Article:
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The August 1994 issue of Six News
Thanks to all of our authors since 1982!



The Hong Kong Six Metre Scene
Neil Carr, G0JHC


It is eight years since my last visit to Hong Kong and much has changed, including the six metre scene.  Those active during cycle 22 might remember VS6BI, VS6WV and VS6XMQ.  Now there are upwards of ten six metre operators in Hong Kong, who regularly give this rare DXCC to ‘the deserving’.

Charlie, VR2XMT needs no introduction to the majority of us and was kind enough, along with his wife Pansy, to offer his time and hospitality during my recent visit over the New Year.

50MHz in Hong Kong follows the same licensing conditions as the UK.  However due to ‘local conditions’ the majority of operators struggle to install QRO equipment.  Dipoles and verticals are much more the norm.

Hong-Kong isn’t the DXer’s dream QTH due to the high mountains and vast tower blocks, which often block whole continents.  Few stations talk about having a good site, it’s more a case of finding a QTH which has at least two good directions!

The table shows a list of the top Hong-Kong six metre stations and their DXCC scores as of 7th January 2002.

Call Name DXCC Total
VR2XMT Charlie 141
VR2LC  Ken 139
VR2IL Sing  103
VR2XMQ Steve 97
VR2PM Koo 97
VR2ZXP Fai 80
VR2XRW  Logan 50
BG7OH Liu 104

Charlie, VR2XMT (#1) lives in the New Territories, well away from the majority of QRM, and Ken, VR2LC (#2) lives at the top of a tower block with a six-element beam.  If you chase IOTA you need to work Sing, VR2IL who is the only active operator on AS-006 right now.  Steve, VR2XMQ is also on Hong Kong Island, but has rarely found time to be QRV this cycle; the rest are situated on the mainland. 

All current operators live in OL72, but a small part of Hong Kong, called ‘The Gold Coast’  is located in OL62.  Charlie, VR2XMT took me on a drive to this lovely area which is about 45 minutes drive from Hong Kong Island.  A number of years ago there was a six metre operator from OL62, but he went QRT before this cycle started.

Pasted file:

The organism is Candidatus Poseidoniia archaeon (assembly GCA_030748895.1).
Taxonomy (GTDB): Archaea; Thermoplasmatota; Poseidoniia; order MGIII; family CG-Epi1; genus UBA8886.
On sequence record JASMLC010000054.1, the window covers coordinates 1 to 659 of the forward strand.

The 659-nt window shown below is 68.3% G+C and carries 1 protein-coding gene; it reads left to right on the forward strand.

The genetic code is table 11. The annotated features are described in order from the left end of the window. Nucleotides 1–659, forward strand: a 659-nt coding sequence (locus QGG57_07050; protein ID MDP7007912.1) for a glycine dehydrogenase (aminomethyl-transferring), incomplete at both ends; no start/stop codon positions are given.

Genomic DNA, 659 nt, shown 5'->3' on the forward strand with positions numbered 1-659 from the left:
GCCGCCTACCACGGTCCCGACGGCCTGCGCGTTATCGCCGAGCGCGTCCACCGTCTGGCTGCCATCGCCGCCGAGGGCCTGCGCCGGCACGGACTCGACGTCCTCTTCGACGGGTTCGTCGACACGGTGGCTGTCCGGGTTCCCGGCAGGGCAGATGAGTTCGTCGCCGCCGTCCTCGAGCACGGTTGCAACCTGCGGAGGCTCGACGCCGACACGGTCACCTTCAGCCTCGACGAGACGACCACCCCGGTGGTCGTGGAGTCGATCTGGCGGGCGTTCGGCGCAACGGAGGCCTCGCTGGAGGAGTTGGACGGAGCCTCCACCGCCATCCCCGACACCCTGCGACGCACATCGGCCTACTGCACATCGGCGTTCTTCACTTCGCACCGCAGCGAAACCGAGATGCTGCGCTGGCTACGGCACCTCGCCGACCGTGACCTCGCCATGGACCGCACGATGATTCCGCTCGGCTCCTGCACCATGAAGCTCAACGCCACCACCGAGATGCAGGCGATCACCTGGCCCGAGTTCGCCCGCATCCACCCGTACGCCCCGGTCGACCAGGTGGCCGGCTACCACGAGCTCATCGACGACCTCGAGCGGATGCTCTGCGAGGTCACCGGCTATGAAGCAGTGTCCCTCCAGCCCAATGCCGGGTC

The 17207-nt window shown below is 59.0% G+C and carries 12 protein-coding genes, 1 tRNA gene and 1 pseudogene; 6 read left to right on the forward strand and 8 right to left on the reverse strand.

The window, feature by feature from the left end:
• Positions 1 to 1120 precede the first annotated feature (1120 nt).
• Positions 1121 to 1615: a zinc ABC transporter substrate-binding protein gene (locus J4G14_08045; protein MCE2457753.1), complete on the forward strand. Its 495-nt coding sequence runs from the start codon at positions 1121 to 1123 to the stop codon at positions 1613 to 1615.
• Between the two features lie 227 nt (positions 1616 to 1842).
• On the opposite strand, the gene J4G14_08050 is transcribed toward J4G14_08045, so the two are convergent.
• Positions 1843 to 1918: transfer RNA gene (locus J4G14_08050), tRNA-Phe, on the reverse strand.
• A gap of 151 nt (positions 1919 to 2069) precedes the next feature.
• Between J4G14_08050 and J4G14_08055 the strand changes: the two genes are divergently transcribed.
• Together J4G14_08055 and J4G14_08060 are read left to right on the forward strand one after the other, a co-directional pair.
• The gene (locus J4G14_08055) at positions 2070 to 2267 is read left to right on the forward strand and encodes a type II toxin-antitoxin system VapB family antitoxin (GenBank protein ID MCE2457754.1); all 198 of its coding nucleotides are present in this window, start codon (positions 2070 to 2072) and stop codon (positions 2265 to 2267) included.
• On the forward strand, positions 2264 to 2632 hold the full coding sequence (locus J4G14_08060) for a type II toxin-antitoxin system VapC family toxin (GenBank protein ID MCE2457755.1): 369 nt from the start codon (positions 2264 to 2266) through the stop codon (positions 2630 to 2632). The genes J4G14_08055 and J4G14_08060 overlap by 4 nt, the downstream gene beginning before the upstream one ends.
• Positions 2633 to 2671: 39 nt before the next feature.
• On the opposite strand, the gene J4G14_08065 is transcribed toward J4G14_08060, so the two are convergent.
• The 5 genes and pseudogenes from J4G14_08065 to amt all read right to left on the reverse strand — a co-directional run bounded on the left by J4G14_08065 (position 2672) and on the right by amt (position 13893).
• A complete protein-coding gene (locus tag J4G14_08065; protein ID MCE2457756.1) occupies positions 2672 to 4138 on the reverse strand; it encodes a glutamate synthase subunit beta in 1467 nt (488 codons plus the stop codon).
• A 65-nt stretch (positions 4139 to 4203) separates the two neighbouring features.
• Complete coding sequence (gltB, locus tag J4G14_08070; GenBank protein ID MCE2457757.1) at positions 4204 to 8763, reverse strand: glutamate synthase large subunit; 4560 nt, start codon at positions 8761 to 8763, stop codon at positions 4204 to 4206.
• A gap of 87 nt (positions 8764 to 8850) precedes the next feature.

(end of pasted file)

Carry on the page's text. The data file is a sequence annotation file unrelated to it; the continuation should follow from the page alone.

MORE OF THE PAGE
Photographed on the roof of BG7OH's QTH, Front (left to right): VR2IL-Sing, VR2XRW-Logan, VR2ZYW-Ying, G0JHC-Neil, BG7OH-Liu, VR2PM-Koo, VR2ZKG,Cheung; Standing on tower: VR2LC-Ken (left), VR2XMT-CHarlie.

Mainland China

It was also arranged for me to visit the QTH of Liu BG7OH, just over the Chinese border.  Members of the Hong Kong Amateur Radio DX Association, including VR2XMT (tour leader), Logan VR2XRW, Ying VR2ZYW, Cheung VR2ZKG, Ken VR2LC and Koo VR2PM joined me and my wife Cathy on the one-hour train journey north to the border near Shenzhen.  Custom formalities, although tedious, were completed after about half an hour of much duplicate form filling.  Liu, BG7OH was awaiting the group’s arrival on the other side.

The only obstacle now seemed to be finding a taxi to drive us the 2 km to Liu’s QTH.  No one seemed interested out of the hundreds of taxis lined up to take us on this short journey.  Taxi drivers don’t seem to want to move in this part of China unless you want to travel over 200km and take a day tour, so in the end Liu took us to a bus stop and we joined the locals.

Liu’s flat is on the 7th floor of an apartment block.  I was told there was no lift as lifts can only be built into blocks of more than eight floors (don’t ask me why).  Luckily it was only 21C but I wouldn’t like to run up and down to the shack in 33C during the summer!


Liu, BG7OH and Neil, G0JHC pictured in Liu's shack.

On the rooftop a small tower has a four-element beam for six metres and a three-element beam for ten metres.  The shack has a nice JST-245 and an Icom 706 mkII on display.  I was surprised when tuning around 49MHz that I found a quieter band than when at home.  Liu advised that there are no television transmitters anywhere in southern China on 49MHz, as UHF is now widely in use and all the 49MHz offsets are much further north.

Liu’s nearest six metre station is BD7NI in OL63, around 170km away; he doesn’t think there are any more QRV at all from call area 7.  Congratulations to BG7OH on his recent achievement of the first 100 countries worked on Six from China - he is eagerly awaiting the last few QSLs.  The next time you hear him on the band don’t be surprised if the call is BD7OH, he has just upgraded after passing the CW exam.


Finally I’d like to say a big “thank you” to Charlie, VR2XMT and the members of the Hong Kong DX Association for their generosity and super hospitality during my recent stay.  A great bunch of lads, who know how to party!


UKSMG Six News issue 72, February 2002


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